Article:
Now consider recording a person's actions. Here the question of level of detail is even more problematic, as there is no standard method for recording actions as there is for words, at least before film and videotape were invented. Even with modern video recording technology, information is lost because the camera has no depth perception and can only be in one place at a time. Such phenomena are familiar to those who watch sports on television, where even multiple cameras and playback techniques don't catch everything.
Let us consider, then, a very restricted level of detail regarding one person's action. Imagine the person keeps a diary and writes one page per day. Though this is less detail than is found in the Gospels for some few days, on the average it is far more than we have recorded there. At one page per day, Jesus' public minstry would still take up over a thousand pages, several times more than we actually have.
Considering just these two points, the words and actions of a single person, it is clear that the Gospels must be condensations of what actually went on. As in all history writing, the actual events are sufficiently complex that any attempt to describe them must be simplified in many ways. The situation becomes even more complex when we consider interactions between people.
History does not consist of just one person speaking and acting, but of the interaction between persons, not to mention various impersonal phenomena. As soon as we consider the words and actions of two people, we must add the interaction between these people. With three people, there are three interactions; with four, six interactions. With n people, the number of interactions is given by 1/2 n times n-1. Thus an account of Jesus and his apostles involves 13 people or 78 relationships. Including the 120 believers in Jerusalem between the ascension and Pentecost, we have 7140 interactions. When we consider the feeding of the 5000 or the 3000 converted at Pentecost, the number of possible relationships goes over a million. Of course, not all these people will actually have any significant interaction, as a sort of saturation effect sets in with large numbers. Yet most of us still have minor contacts with thousands of people in our daily lives. A narrator describing such interaction thus resorts to considerable simplification, concentrating on only a few events of the many that actually happened.
Differing Viewpoints and Emphases
Consider next the differing perspectives and interests that writers bring with them to the narration of history. Of course, at the time a particular event is happening, some people are present and some are not. Of those present, some are located so as to see certain details better; others may see other details better. Some observers are older and more experienced; other younger, with less experience. The personalities and interests of the obervers will also differ.
One of the best ways to get a feel for this sort of thing, if we have grown brothers and sisters, is to get together at a family reunion and reminisce about old times. We quickly find out that although we remember a lot of the same events, we often remember entirely different details about these events. This is because we were at various ages when the events happened, interested in different things, standing in various places, and perhaps some were in on secrets that others were not. If you have no brothers or sisters, try this out at your next high school or college reunion.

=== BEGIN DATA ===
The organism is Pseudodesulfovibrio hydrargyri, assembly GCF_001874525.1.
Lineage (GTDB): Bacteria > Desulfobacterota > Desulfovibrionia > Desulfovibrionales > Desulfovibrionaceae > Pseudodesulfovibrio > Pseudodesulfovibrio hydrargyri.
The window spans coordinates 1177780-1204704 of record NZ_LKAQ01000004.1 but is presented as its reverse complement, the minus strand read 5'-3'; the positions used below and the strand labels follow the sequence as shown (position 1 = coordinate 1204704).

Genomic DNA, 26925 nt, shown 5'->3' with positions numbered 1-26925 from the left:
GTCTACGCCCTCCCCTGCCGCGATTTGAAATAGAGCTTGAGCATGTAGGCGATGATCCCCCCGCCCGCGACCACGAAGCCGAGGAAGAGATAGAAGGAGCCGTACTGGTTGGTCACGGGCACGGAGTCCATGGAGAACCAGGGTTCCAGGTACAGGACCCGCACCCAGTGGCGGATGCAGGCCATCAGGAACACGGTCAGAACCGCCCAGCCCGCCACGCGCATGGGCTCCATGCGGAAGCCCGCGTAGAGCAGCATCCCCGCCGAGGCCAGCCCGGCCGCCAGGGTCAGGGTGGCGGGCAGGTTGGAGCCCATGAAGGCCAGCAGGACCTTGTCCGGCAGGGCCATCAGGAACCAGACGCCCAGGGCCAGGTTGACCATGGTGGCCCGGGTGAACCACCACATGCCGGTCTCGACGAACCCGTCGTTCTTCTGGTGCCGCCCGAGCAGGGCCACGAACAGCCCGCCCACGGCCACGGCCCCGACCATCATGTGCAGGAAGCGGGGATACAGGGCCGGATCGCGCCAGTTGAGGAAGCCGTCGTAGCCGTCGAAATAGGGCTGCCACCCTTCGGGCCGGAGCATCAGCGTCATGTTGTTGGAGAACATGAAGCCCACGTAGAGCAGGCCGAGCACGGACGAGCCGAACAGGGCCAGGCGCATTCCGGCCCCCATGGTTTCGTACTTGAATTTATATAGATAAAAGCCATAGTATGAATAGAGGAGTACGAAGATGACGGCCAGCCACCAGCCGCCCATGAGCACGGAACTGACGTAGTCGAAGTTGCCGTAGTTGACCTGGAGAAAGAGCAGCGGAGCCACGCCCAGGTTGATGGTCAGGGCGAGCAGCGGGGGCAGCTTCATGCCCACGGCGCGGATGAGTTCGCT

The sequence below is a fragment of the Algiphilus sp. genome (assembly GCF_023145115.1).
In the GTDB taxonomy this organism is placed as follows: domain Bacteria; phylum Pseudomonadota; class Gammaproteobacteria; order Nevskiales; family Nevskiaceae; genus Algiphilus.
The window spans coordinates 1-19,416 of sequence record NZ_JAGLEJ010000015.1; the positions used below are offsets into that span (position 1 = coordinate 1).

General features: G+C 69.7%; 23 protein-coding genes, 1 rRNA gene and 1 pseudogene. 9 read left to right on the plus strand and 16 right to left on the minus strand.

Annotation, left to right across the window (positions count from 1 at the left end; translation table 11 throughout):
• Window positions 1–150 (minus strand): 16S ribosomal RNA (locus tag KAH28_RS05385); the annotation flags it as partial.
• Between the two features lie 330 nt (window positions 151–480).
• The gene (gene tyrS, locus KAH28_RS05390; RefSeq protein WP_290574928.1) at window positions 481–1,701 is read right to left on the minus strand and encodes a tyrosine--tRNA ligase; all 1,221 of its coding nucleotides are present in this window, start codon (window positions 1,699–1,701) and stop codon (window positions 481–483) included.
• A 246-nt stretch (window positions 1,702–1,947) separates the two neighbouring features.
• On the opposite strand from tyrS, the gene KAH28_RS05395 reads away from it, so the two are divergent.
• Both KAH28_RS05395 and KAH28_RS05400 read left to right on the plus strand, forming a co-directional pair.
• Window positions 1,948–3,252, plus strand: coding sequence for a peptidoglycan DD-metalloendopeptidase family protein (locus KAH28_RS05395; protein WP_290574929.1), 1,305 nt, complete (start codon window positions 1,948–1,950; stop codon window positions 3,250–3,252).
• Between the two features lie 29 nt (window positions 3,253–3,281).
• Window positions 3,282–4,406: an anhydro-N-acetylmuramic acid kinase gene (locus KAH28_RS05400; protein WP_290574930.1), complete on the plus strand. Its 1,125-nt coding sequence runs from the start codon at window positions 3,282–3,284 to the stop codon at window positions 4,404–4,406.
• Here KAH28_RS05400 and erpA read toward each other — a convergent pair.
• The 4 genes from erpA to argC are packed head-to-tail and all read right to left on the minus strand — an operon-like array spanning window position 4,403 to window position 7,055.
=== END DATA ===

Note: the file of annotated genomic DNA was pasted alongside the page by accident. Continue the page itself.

Thus, in any group of narratives of the same historical events, we will find differing viewpoints and emphases without even bringing in the question of error at all. If, in addition, the writer is going to restrict himself to fifty or one hundred pages as our Gospel writers do, he cannot write down everything of interest anyway. Unless we assume the Gospel writers had far less connection with the events of Jesus' ministry than historical evidence indicates (and that there was far less oral information around than even most liberal NT scholars assume), the writers must have used much less material than they knew. They must have restricted themselves, among all the things they know about the subject, to those particular matters which would produce the emphases they desired to give.
A writer's choice of materials will thus be influenced by his own personality, interests, and information, plus his specific purpose in writing. If the writer is aware of other narratives on the same subject, he may choose to supplement rather than merely repeat.
Order in a Narrative
A third area to consider is the order in which a narrative is written. When a person sits down to write a narrative, he must write in some sort of linear order. That's the way human language is. One word comes after another after another in a string. This is not to say that the writer didn't go through a number of rough drafts, and that the first word in the published edition was necessarily the first word he originally wrote. Rather, the final form as it circulates to the public is in some specific order. A narrative, of course, could be disorderly in the sense that the writer did not trouble himself to impose much order on what he put down. But that is not our point here. The fact is that an author can say only one thing at a time, but history has many things going on at the same time.
The natural order for a narrative is obviously chronological. Yet it is nearly impossible, and certainly undesirable, to use a strict chronological order everywhere in a narrative, because the writer must deal with the problem of relationships discussed above. If the writer is following a single person as central to his narrative (as the Gospels focus on Jesus), other persons must still come into the narrative as they interact with him. To give the reader some sense of what is happening, the writer usually tells a little about the newly introduced character, digressing from his chronological order to give a flashback, and often carries him forward somewhat as he leaves the narrative. Thus we have persons introduced in the Gospels such as a fellow who was blind from birth or a woman who had suffered for years from doctors trying to cure her hemorrhage. Similarly, when a person is dismissed from the narrative, the author may say that he went out into the cities to tell of Jesus. Thus the narrator will go backward or forward chronologically before coming back to pick up the main thread of his narrative. This sort of departure from chronological order is also quite natural.